A new initiative in Swansea will see traffic lights kept on green for buses that are running late.
GPS data about the position of each bus allows the operator, First Cymru, to know when one is behind schedule. The data is transmitted to Swansea Council’s traffic control centre, where normal traffic light timings can be overridden to allow the bus to take priority over other traffic and get back on track.
Justin Davies of the bus company, First Cymru, told BBC Good Morning Wales: “We’re starting to see quite clearly where the timetables don’t quite work. If a bus is running a little bit late, traffic lights will change to favour the bus, to enable its journey to be slightly speeded up and catch up its time.
”Where the bus is running normally, the traffic light sequence will be absolutely as it is now.”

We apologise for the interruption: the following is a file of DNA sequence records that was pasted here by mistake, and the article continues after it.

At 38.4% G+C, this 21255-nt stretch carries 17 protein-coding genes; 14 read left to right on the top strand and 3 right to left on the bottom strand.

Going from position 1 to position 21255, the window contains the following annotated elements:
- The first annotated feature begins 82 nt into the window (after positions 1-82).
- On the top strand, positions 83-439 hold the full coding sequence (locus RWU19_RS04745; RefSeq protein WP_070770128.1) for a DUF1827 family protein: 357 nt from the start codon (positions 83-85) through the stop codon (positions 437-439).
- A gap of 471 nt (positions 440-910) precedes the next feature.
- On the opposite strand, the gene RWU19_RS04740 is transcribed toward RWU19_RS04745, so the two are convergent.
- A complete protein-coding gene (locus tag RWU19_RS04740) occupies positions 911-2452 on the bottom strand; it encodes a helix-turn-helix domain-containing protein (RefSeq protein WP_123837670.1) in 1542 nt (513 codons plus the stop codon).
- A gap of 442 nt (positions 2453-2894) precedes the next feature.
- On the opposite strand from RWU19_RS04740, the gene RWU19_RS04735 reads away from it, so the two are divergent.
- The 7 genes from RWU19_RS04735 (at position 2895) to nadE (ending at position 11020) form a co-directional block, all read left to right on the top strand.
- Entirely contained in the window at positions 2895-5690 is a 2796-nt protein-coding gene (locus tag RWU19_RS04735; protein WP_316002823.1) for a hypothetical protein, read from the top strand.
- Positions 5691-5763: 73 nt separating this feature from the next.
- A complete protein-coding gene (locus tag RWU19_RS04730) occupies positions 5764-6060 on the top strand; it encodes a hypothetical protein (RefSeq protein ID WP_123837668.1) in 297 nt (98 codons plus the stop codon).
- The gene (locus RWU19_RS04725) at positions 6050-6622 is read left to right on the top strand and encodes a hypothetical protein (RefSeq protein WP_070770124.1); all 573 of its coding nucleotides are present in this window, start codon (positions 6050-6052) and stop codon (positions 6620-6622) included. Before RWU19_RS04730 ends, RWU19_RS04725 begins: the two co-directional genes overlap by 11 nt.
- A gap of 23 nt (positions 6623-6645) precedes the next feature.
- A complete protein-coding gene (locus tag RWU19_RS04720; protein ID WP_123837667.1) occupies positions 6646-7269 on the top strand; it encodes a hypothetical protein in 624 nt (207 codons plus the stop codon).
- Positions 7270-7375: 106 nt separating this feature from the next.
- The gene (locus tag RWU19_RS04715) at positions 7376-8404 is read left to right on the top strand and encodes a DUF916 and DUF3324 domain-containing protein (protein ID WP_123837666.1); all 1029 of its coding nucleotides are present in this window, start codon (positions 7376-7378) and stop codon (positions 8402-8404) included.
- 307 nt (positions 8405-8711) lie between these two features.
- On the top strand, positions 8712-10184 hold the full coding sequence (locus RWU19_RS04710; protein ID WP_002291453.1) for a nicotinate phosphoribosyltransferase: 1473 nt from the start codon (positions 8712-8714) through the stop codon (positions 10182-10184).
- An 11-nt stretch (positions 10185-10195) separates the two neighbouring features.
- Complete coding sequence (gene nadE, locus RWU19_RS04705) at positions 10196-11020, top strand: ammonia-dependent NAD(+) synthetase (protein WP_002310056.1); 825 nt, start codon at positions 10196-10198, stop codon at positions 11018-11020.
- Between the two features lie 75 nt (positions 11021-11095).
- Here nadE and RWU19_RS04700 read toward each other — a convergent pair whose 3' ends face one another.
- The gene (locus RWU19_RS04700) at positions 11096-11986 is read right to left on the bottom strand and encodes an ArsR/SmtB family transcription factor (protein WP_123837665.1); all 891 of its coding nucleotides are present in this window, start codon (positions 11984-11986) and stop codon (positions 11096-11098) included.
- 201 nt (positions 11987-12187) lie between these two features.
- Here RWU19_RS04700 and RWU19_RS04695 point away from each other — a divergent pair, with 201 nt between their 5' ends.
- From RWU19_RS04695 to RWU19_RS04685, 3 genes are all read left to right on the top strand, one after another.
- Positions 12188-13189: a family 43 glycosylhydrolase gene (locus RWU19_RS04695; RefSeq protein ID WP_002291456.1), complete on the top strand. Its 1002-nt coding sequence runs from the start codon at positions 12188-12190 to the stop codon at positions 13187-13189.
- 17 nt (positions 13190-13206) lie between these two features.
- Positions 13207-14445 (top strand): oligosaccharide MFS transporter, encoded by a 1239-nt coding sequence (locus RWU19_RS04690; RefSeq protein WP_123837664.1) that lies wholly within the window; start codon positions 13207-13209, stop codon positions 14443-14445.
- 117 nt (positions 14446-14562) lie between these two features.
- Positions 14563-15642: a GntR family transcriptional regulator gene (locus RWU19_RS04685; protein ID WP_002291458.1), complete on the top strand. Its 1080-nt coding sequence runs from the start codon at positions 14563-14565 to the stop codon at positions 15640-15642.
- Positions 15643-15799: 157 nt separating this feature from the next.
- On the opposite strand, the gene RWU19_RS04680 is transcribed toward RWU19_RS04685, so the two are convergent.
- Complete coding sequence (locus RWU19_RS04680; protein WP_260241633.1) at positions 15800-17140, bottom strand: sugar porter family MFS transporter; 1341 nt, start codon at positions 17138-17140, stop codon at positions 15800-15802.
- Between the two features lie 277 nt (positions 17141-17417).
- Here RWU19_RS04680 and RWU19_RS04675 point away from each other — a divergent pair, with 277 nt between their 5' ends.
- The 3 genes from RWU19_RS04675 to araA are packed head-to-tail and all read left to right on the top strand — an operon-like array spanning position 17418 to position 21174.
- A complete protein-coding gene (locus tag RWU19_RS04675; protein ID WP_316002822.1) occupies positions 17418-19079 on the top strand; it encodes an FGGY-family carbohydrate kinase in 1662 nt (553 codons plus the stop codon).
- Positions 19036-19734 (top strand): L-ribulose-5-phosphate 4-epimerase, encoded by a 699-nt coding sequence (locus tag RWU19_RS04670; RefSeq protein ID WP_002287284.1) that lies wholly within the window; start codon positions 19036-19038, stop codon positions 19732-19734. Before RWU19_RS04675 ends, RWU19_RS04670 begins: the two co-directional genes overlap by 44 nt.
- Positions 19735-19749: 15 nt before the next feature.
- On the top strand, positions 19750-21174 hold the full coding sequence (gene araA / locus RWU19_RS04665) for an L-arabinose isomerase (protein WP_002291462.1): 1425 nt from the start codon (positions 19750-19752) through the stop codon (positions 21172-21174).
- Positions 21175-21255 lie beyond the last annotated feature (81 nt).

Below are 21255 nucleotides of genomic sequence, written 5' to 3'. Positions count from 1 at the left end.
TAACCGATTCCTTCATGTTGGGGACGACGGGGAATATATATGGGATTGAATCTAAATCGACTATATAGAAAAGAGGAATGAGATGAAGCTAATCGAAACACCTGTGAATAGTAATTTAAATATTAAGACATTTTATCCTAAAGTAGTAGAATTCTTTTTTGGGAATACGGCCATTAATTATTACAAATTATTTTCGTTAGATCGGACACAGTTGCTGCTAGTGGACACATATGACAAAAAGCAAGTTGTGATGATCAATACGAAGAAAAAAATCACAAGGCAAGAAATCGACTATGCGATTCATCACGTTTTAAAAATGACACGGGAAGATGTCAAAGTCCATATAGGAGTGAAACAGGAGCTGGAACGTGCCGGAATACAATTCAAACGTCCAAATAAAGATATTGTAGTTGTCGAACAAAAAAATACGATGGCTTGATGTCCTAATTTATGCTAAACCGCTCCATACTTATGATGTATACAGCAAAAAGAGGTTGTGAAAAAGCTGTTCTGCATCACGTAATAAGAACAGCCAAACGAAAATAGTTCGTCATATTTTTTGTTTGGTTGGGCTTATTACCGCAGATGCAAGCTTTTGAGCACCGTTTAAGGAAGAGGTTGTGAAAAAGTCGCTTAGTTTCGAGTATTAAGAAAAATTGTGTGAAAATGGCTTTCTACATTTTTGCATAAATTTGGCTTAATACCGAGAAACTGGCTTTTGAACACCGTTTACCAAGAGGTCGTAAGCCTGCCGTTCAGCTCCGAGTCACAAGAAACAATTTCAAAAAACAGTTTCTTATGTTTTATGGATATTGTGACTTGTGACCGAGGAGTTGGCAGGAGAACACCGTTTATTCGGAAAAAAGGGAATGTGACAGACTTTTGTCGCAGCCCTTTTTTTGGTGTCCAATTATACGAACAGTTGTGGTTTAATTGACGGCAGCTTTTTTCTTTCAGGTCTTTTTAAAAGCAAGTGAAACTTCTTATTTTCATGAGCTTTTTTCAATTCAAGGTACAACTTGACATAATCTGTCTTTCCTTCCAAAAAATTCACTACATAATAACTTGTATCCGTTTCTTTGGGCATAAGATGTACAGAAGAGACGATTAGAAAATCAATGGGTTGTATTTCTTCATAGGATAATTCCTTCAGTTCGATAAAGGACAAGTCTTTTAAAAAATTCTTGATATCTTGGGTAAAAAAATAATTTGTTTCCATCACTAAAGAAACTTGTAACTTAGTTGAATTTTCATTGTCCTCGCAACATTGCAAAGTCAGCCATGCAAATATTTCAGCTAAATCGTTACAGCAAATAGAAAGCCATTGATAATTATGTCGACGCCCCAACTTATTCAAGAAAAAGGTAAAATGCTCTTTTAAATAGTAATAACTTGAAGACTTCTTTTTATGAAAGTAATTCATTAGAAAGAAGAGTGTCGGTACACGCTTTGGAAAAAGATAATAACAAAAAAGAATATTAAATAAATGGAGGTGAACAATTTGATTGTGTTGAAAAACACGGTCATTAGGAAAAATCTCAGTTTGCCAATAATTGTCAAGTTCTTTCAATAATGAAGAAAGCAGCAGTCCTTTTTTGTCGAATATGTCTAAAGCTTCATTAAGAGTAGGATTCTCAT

Drivers’ group IAM Roadsmart has welcomed the practice. Tim Shallcross, head of technical policy, told The Independent: “It’s all about making public transport more reliable and attractive, to get rid of the image that you stand at a bus stop in the drizzle for hours on end and then two come along at once.
“If we can persuade some drivers that public transport is reliable, they will get out of their cars and take the bus. That will reduce congestion and air pollution in city centres. But buses need to be warm, comfortable and above all on time.”
Mr Shallcross, who works for the organisation formerly known as the Institute of Advanced Motorists, said many drivers would be unaware that they were being held for a bus.
“If I was stuck, I’m not absolutely sure that I would know that the lights had been kept on green for a bus.
“It could be momentarily frustrating, but we accept that bus and bike lanes are there for a purpose.
“What we don’t appreciated is being beaten with a stick and told to get out of a car when there isn’t a viable alternative, when public transport isn’t adequate and reliable.”
Some buses in the area were cancelled or diverted over the weekend due to extreme wintry weather.
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